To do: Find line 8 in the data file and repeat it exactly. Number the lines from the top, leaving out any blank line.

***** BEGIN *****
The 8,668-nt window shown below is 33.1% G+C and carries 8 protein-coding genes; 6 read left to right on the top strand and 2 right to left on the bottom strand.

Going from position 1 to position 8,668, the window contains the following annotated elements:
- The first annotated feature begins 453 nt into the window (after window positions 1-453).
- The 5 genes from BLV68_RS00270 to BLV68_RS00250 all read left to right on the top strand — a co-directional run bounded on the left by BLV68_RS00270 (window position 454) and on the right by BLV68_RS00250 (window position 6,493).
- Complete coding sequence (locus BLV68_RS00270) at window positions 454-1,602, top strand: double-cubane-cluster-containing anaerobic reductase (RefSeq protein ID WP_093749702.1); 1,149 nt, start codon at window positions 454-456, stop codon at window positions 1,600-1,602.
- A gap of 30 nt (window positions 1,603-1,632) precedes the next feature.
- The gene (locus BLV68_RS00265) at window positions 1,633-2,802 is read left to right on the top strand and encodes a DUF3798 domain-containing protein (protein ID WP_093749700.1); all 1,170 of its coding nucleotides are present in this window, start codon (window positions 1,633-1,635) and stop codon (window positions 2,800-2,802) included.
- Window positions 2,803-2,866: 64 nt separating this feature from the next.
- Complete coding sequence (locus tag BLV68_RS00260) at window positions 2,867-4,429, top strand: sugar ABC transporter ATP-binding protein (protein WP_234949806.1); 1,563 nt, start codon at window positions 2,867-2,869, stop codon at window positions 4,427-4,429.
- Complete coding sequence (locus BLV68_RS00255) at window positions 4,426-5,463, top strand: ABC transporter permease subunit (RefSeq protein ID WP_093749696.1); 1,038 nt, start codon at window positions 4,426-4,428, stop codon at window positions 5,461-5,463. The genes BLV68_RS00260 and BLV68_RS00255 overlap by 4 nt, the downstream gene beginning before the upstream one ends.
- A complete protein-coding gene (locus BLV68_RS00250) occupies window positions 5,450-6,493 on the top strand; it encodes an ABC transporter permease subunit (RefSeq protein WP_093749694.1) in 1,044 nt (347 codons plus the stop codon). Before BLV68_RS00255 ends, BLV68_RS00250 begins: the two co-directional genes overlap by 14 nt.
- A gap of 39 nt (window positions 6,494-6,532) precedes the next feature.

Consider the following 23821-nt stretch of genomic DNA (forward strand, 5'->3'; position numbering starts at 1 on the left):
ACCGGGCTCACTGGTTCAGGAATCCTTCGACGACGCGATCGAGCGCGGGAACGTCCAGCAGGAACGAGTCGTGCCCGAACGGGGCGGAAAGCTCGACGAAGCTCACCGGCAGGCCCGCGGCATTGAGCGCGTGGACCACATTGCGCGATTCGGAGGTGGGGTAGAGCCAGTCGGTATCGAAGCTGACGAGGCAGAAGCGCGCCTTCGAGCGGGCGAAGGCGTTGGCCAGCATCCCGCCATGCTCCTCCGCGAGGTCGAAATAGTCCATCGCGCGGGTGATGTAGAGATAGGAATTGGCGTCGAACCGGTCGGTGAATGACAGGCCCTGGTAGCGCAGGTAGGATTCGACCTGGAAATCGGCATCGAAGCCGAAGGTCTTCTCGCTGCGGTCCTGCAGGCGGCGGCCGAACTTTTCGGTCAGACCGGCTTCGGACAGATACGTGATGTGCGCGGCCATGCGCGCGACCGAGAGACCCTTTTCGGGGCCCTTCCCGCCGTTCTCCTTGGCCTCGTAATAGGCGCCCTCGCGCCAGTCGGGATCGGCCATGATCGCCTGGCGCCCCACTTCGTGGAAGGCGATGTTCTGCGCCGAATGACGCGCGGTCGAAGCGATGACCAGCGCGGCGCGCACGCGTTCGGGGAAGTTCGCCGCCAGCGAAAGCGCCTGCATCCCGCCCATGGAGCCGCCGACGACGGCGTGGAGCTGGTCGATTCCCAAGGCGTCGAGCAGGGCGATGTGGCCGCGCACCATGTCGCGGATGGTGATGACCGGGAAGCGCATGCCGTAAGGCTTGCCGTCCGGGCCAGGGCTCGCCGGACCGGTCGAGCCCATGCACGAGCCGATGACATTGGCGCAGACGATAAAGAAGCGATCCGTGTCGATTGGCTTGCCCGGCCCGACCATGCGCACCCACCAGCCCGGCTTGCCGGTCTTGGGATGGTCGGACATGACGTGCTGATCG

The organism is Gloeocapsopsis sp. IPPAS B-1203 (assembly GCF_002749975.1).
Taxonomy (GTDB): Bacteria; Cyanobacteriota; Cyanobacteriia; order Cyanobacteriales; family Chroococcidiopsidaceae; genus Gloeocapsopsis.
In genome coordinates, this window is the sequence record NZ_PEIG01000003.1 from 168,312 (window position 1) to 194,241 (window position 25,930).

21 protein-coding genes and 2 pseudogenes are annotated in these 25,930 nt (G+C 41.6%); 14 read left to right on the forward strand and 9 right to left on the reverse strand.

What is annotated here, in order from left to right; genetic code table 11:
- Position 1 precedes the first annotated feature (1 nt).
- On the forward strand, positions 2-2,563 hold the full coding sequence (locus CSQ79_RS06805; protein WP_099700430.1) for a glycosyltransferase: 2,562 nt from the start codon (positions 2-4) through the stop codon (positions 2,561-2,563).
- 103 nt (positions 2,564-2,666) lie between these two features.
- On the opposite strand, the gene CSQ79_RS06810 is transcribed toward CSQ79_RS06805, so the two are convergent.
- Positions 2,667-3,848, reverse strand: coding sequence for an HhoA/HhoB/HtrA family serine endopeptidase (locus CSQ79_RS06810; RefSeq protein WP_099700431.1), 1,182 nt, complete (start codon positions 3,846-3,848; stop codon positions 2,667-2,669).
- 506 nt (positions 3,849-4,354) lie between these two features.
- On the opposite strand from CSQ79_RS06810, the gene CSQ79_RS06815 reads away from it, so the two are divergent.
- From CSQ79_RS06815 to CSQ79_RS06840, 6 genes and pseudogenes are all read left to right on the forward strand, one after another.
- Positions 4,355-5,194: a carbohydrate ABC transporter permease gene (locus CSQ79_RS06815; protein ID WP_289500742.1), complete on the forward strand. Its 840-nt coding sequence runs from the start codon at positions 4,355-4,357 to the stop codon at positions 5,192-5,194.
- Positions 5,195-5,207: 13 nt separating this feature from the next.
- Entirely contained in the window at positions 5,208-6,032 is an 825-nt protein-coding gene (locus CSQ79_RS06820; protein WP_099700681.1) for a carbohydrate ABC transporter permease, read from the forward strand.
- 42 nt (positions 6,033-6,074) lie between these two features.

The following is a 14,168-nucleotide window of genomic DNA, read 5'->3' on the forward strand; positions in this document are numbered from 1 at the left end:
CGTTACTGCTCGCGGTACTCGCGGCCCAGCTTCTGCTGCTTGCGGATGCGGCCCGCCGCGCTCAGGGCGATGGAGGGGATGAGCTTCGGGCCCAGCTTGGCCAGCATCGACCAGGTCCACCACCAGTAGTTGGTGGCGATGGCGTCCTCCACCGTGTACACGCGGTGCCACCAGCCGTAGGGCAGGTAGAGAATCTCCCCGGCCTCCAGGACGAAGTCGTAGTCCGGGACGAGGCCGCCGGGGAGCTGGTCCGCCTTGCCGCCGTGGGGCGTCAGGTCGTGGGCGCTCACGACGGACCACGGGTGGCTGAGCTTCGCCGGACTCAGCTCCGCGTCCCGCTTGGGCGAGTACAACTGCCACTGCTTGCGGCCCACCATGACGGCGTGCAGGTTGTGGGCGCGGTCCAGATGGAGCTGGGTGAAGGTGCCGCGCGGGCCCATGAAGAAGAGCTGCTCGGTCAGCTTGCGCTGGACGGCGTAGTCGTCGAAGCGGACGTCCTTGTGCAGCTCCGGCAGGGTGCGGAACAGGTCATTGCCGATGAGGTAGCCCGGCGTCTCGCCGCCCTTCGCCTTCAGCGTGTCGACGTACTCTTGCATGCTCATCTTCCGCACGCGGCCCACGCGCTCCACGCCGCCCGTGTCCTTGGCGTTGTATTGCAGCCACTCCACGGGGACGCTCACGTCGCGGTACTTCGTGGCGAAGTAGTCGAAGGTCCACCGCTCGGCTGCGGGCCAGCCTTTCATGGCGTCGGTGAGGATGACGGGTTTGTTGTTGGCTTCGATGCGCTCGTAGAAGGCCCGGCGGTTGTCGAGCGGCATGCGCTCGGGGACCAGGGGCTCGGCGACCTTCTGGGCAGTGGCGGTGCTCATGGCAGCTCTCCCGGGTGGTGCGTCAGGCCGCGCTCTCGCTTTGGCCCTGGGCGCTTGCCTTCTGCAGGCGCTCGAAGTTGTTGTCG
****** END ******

- Window positions 2,803-2,866: 64 nt separating this feature from the next.